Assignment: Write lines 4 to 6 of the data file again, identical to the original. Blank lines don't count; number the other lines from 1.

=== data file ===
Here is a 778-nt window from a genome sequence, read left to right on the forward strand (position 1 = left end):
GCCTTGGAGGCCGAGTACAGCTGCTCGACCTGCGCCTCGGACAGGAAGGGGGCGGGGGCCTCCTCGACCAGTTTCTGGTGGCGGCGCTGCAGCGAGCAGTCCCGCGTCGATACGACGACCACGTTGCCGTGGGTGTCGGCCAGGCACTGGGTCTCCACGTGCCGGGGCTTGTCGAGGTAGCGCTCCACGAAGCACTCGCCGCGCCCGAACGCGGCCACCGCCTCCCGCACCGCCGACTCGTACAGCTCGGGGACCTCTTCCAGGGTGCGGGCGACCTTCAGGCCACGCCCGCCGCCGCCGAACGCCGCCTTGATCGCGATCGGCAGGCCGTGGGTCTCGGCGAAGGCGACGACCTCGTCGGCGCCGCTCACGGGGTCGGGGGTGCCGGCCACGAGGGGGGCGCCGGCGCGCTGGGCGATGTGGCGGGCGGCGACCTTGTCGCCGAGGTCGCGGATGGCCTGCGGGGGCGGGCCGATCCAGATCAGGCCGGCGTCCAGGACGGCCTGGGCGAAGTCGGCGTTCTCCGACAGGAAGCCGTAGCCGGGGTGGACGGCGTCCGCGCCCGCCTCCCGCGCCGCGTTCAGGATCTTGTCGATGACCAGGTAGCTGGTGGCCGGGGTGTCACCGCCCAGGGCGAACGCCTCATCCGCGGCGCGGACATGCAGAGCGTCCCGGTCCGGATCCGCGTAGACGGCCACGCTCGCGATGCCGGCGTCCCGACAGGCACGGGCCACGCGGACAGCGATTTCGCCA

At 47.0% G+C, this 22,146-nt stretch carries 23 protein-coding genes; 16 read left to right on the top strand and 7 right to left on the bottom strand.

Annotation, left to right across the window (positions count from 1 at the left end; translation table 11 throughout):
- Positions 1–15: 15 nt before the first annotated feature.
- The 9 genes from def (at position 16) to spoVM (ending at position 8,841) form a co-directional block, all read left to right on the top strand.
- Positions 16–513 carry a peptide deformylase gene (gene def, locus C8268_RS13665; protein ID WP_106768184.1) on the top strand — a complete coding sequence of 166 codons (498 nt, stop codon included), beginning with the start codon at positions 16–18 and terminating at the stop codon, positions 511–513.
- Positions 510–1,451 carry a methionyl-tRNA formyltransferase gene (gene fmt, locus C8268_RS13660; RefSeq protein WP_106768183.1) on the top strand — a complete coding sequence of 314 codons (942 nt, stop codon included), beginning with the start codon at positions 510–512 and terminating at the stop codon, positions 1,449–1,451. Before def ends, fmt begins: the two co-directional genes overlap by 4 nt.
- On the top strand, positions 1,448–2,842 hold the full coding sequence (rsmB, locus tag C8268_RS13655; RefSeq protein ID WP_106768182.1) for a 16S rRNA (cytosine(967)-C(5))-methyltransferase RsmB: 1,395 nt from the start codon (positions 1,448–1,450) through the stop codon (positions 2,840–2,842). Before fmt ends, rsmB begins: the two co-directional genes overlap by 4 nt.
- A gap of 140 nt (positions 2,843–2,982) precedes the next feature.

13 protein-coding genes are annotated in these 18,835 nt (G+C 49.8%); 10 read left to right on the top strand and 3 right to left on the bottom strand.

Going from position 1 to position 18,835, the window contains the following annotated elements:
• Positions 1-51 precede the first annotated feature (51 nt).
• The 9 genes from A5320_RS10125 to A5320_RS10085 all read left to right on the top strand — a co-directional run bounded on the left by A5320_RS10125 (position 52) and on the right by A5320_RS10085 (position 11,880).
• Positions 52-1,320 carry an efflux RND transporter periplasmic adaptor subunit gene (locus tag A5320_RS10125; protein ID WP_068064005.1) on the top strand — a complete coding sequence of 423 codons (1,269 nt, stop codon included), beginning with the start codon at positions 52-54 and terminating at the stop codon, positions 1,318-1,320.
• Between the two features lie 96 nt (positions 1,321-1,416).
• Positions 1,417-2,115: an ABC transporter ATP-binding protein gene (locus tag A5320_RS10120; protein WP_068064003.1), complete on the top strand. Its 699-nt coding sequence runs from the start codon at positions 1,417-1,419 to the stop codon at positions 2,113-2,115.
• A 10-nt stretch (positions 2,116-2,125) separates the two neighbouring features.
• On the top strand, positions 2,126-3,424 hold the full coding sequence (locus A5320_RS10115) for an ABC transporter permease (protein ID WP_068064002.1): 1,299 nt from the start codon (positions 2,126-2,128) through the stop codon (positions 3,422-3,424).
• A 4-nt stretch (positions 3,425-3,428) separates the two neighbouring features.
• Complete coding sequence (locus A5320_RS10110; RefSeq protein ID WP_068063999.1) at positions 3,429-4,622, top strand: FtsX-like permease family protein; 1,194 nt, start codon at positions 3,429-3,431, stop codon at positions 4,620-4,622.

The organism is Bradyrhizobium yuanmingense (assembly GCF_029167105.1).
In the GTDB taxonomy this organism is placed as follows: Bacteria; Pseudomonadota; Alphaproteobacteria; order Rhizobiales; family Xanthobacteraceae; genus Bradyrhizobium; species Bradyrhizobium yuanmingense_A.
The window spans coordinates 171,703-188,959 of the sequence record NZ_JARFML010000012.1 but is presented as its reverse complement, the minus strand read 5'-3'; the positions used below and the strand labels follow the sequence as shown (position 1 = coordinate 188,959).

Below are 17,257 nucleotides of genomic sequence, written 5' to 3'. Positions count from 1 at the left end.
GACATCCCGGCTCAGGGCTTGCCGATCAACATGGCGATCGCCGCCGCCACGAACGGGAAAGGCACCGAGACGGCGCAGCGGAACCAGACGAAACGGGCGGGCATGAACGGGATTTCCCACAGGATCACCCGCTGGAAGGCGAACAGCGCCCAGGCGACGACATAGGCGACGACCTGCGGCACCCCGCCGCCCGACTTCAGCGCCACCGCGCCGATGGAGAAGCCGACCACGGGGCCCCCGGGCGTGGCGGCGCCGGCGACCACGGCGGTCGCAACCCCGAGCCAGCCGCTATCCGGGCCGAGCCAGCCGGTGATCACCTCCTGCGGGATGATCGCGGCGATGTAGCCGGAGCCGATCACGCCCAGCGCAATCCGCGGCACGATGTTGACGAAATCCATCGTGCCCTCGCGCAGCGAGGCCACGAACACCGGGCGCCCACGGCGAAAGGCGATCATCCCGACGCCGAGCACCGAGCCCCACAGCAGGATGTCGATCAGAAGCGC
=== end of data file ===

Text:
Annotation, left to right across the window (positions count from 1 at the left end; translation table 11 throughout):
- Positions 1–15: 15 nt before the first annotated feature.
- The 9 genes from def (at position 16) to spoVM (ending at position 8,841) form a co-directional block, all read left to right on the top strand.